LISBON (Reuters) - RB Leipzig stunned Atletico Madrid, with a 2-1 victory in their Champions League quarter-final on Thursday, to reach the competition’s last four for the first time in their club’s short history.
With two minutes of normal time remaining, United States midfielder Tyler Adams snatched victory with a deflected shot from outside the box to set up a semi-final clash with Paris St Germain.
The German side had taken the lead in the 51st minute with a header from Spanish forward Dani Olmo but a disjointed Atletico were shaken into life when record signing Joao Felix came off the bench, earning and scoring a penalty to level in the 71st.
Atletico, runners-up in 2014 and 2016, looked more likely to score the next goal but it was the club founded only eleven years ago who were left celebrating in front of the empty seats of the Estadio Jose Alvalade.
Now the team, built up from the lower leagues and owned by energy drinks company Red Bull, will come up against Neymar and company with a chance at a place in the August 23 final.
As with all games in this ‘final eight’ mini-tournament, there were no fans to witness the drama but it was clear from the outset that Leipzig felt at home among European football’s elite.
They fired an early warning shot when Marcel Halstenberg was picked out at the back post but his difficult volley flew off target.
Atletico responded with Yannick Carrasco bursting in from the left and firing goalwards but Leipzig keeper Peter Gulacsi reacted well to push the effort wide.
Julian Nagelsmann’s side quickly settled though into the brand of attractive passing and movement that has earned them many admirers.
Kevin Kampl was busy in the centre of midfield and left wing back Angelino was enjoying plenty of space down the flanks but it was the performance of French central defender Dayot Upamecano that was the most impressive.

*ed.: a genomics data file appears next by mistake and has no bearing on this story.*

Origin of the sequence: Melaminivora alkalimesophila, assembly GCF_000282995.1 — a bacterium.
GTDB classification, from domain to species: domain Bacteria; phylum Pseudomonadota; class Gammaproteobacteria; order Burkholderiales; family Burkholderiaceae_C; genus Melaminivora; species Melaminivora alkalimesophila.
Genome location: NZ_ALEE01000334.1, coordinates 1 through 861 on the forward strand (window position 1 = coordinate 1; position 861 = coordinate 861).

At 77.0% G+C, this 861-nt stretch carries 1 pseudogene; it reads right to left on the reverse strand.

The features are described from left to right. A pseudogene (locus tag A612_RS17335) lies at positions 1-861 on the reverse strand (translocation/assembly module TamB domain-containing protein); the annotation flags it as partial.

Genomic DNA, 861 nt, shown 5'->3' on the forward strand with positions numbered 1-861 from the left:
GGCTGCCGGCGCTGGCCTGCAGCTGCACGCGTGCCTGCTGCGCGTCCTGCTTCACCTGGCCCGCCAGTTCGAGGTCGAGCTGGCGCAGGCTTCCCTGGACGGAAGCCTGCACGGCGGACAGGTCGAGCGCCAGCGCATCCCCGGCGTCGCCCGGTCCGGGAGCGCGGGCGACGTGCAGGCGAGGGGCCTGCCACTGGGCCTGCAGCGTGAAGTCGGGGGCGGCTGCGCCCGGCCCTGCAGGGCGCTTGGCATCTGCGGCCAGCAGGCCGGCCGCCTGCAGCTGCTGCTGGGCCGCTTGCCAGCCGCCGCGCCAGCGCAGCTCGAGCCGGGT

Solid defensively, taking care of Atletico’s over-isolated striker Diego Costa, he also had the confidence to bring the ball out of the back and be the starting point for Leipzig’s moves.
It was impossible not to wonder how different the game might have been if Leipzig had not sold their top scorer Timo Werner to Chelsea in June, given the lack of a real threat in attack.
But six minutes after the interval, they found a way through - Marcel Sabitzer’s cross from the right was met by Olmo, the Spaniard’s angled header flashing past Jan Oblak and into the far, bottom corner.
The goal prompted Atletico boss Diego Simeone into a change, with Felix, the 20-year-old Portugal international and club record signing, introduced in the 58th minute.
The move paid off when Felix glided into the box and was brought down by an ill-timed tackle from Lukas Klostermann for a penalty.
Felix hasn’t had the most impactful of debut seasons but he had the confidence to get to his feet and bury the spot kick to get the Spaniards back on level terms with 19 minutes left.
Atletico sensed the momentum had shifted and they pushed forward in search of a winner, which looked the more likely outcome, possibly in extra-time, as Leipzig struggled to regain control of the game.
But with two minutes of normal time remaining, substitute Adams tried his luck with shot from outside the box, which deflected off defender Stefan Savic and beat the wrong-footed Oblak.
Atletico piled on the pressure but Leipzig had the belief and the fortitude to hold on for their most famous victory.